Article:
I think I've remarked before that it's possible to build up a low-cost collection featuring changes at Stonehenge, including during the 1900s when some of the stones were propped up.

At first glance, I thought the card featured the bomber aerodrome built beyond Stonehenge in 1917, parts of which later became temporary housing and a pig-farm. Understandably 1920s photographers tended to aim their cameras so as to exclude these eyesores, though sometimes they did include the short-lived cafe in the dip below the monument.

I wonder what price dealers would have asked for the card at fairs?
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Re: To eBay or not to eBay?

Postby kevinramsdale on Fri Jan 04, 2019 3:34 pm

That card could conceivably have been found in a 20p box (well, maybe a 50p box)

This is what makes selling on eBay worthwhile, always the chance of a freak result.
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Re: To eBay or not to eBay?

Postby eastlondonpostcard on Sun Jan 13, 2019 6:19 pm

Moonraker wrote:A postcard of Stonehenge has just sold for £52 on eBay! As an iconic national monument it has featured in many, many PCs, and rather too often modern colour cards are listed on eBay.

But this one featured Stonehenge just before the First World War, with two soldiers in a dog-cart riding eastward up the hill from the road-fork. But what made it interesting (presumably) were the old buildings on the skyline. I've never seen these on a PC before, though I have cards with photographs taken three or four years later from the same spot as this.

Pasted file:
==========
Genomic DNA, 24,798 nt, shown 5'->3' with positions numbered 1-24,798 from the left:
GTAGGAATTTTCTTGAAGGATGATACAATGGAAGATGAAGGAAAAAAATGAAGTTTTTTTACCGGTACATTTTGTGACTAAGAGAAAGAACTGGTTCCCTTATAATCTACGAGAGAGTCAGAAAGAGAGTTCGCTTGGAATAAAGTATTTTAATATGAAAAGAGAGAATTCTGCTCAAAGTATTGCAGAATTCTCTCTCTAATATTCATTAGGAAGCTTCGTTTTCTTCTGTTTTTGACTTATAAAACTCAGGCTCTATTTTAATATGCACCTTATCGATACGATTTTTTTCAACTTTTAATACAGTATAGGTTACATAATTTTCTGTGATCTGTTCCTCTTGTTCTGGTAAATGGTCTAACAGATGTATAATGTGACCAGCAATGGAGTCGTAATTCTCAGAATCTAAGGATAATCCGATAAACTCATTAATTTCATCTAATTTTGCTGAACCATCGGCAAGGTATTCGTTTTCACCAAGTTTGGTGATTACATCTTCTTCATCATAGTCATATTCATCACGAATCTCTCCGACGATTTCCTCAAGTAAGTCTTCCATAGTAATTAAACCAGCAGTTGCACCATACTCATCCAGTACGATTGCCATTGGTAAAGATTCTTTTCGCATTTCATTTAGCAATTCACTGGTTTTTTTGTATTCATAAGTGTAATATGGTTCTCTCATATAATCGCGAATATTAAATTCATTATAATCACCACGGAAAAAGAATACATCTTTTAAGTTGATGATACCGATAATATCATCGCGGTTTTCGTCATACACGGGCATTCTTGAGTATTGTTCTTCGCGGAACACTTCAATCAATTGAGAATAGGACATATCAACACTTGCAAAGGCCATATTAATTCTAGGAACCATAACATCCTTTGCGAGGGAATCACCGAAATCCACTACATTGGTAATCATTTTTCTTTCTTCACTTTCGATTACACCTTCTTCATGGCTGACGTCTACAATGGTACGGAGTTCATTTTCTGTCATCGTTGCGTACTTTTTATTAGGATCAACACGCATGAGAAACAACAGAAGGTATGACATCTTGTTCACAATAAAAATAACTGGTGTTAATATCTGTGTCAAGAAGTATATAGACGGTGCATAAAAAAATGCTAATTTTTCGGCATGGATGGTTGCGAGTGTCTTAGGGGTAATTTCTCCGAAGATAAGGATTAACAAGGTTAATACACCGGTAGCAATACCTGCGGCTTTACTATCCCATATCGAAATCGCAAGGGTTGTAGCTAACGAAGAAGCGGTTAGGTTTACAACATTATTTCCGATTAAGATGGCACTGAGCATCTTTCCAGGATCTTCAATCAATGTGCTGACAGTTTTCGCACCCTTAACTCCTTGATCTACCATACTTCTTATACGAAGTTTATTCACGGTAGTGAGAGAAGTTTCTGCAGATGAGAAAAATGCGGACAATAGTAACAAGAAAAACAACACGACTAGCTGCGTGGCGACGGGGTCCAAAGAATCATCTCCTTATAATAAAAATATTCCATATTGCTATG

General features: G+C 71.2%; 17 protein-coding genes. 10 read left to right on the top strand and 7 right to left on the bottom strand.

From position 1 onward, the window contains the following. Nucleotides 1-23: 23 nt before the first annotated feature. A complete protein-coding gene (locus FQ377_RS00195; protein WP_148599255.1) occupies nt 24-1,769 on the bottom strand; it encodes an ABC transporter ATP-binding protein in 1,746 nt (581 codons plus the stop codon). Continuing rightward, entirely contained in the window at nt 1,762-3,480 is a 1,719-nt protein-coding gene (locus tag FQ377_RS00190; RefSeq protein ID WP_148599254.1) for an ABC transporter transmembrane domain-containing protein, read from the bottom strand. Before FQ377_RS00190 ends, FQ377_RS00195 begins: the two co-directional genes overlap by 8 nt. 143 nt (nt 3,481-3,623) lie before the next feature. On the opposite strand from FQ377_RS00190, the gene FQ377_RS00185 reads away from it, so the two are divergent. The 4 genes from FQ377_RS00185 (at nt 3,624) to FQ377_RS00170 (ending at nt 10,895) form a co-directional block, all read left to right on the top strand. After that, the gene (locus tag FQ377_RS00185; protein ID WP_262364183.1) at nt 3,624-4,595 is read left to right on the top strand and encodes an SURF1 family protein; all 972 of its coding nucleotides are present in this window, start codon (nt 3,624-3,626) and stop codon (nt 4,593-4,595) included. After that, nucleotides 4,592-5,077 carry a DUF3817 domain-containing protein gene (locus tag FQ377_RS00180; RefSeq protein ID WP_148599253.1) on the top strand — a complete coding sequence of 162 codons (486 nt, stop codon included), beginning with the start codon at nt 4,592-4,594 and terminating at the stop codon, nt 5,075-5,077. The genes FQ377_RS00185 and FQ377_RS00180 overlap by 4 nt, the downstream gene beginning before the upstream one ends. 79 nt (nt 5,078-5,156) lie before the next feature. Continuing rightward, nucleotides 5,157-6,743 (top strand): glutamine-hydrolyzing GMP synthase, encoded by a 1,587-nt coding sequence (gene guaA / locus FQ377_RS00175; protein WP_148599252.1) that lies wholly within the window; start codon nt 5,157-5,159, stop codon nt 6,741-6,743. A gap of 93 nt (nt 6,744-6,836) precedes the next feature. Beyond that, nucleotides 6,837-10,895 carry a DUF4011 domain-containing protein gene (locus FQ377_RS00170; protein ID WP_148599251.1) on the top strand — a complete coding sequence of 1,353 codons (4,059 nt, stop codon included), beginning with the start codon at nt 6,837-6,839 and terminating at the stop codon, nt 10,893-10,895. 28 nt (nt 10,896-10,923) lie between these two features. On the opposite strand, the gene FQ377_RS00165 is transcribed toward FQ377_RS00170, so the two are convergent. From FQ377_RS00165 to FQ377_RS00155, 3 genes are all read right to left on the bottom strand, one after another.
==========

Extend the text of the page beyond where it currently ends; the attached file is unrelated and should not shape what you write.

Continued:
I think I've remarked before that it's possible to build up a low-cost collection featuring changes at Stonehenge, including during the 1900s when some of the stones were propped up.

At first glance, I thought the card featured the bomber aerodrome built beyond Stonehenge in 1917, parts of which later became temporary housing and a pig-farm. Understandably 1920s photographers tended to aim their cameras so as to exclude these eyesores, though sometimes they did include the short-lived cafe in the dip below the monument.

I wonder what price dealers would have asked for the card at fairs?


I saw this one go - it started off at £4.99 I recall; yes, it is different to normal, so I can see the appeal ... I'm sure the seller is pleased.